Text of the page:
Eating healthy can be one of the hardest things to stick to when it comes to your daily routine. One of the best ways to stick to your new eating habits is by reading the labels. Any packaged food should have nutritional facts on the package for you to see what is really in what you are about to eat. Don’t be fooled by the images or the marketing that they use, because it could all be misleading. Here are a few tips and tricks to reading the label so you know what to look for when searching for all of the right and healthy options.
“Low Fat” ?
There a plenty of food products out there that claim to be low fat or “lite” but before you go straight to that option, take a look at the label. Just because it is lighter doesn’t mean it’s better for you. Some companies take out more fat because your mind may automatically think that the less fat, the better. But in order for the food or drink to still taste desirable, many products replace their original ingredients with sugar in order to get that desired taste. Sugar is one of the top reasons you get hooked on certain drinks or foods, which ultimately leads to more fat, and eventually diabetes.
Know The Sugar
We’re here to warn you that not all sugar is equal. As mentioned, plenty of sugar is thrown into numerous products. When looking at the label, you need to look out for any added sugar. If you see a sugar as one of the first ingredients listed, chances are it’s not good for you. As a good rule of thumb, keep an eye out for any sugar name that ends in “ose”. Common additive sugars are names such as glucose, sucrose, and fructose. Other additive sweeteners can also be ingredients such as maple syrup and corn syrup.
Check The Serving Size
Many labels try and fool you by stating a certain amount of calories on the front of the package to capture your attention. But if you look at the fine print, chances are it will say “per serving”. Looking at the serving size can change your perception in an instant. If the package states that there are only 100 calories per serving, but three servings in the package, you triple the amount of calories you are about to intake in an instant. Don’t be fooled by those marketing tactics. Before you take that package off the shelf and put it in your cart, make sure you check out the serving size to understand what you are going to be putting in your body.
Reduce The Salt
High salt intake is a big contributor to many health problems, especially high blood pressure. You may be surprised that high sodium is found widely in processed foods, not just the added dash of salt you throw on your chips. Major health associations recommend that we intake only 1500 to 2300 mg per day. So, when you are looking at the labels, always try to reach for less salt and more potassium. If your salt intake overrides your potassium intake, the salt can take over your body by making it swell up, dehydrating you, and increasing your blood pressure. By ensuring that you have more potassium than salt in your food, the potassium will counteract the salt and thus help you lead a healthier life. Foods such as bananas, potatoes, and white beans are all high in potassium.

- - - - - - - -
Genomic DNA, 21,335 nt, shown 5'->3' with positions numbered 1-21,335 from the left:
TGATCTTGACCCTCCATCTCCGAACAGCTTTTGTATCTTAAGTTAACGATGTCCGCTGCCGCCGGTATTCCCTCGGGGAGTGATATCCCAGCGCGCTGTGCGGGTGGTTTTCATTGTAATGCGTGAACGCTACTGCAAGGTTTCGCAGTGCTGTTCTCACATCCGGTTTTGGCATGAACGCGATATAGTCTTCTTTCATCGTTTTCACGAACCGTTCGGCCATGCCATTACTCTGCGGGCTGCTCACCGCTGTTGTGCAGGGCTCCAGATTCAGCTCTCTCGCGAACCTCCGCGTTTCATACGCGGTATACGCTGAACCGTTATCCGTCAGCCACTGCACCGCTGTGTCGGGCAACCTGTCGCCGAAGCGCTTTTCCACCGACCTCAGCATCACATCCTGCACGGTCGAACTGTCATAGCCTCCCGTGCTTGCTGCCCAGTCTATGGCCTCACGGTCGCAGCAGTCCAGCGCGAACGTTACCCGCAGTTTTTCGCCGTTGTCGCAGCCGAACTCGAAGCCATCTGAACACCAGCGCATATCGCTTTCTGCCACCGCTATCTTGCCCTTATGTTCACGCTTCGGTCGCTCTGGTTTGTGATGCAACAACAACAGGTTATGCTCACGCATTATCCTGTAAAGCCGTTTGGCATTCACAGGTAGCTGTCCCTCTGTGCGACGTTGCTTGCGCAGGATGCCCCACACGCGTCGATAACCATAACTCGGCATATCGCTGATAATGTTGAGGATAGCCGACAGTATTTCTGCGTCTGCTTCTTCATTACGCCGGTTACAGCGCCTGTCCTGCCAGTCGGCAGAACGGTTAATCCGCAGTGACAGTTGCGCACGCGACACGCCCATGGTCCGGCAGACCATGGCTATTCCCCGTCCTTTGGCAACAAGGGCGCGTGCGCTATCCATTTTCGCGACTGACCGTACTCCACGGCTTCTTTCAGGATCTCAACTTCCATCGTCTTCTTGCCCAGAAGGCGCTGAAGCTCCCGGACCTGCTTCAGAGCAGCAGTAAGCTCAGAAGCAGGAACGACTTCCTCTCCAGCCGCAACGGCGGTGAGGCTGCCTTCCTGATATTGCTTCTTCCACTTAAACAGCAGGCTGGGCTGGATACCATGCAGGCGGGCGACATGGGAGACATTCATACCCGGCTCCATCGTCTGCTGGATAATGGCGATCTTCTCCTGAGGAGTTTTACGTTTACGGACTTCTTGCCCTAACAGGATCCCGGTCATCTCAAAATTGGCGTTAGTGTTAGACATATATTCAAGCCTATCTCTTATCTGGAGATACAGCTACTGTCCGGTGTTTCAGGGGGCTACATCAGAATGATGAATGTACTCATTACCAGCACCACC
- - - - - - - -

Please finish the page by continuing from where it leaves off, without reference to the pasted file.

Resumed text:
Good & Bad Fat
Foods such as nuts, fish, and avocados all contain good fats. These are all mono- and polyunsaturated fats that can help reduce your risk of heart disease and lower cholesterol when eaten in moderation. It’s the bad fats that you have to look out for on the labels! Found in essentially any food we love to indulge on such as cookies, fries, cake, and cheese, “bad” fat can expand our waistline and contribute to diabetes, heart disease, and even cancer. The two types of fats you should look for on the label are saturated and trans fatty acids. These two are big contributors to high cholesterol and heart disease. It is recommended to limit the amount of trans fat to less than 10% of your total caloric intake in each day. Plenty of companies use artificial trans fat in their products, especially in foods such as fries, packaged snacks, baked goods, and butter. Remember to always read the label and try to avoid these “bad” fats and even keep the “good” fat intake at a modest amount.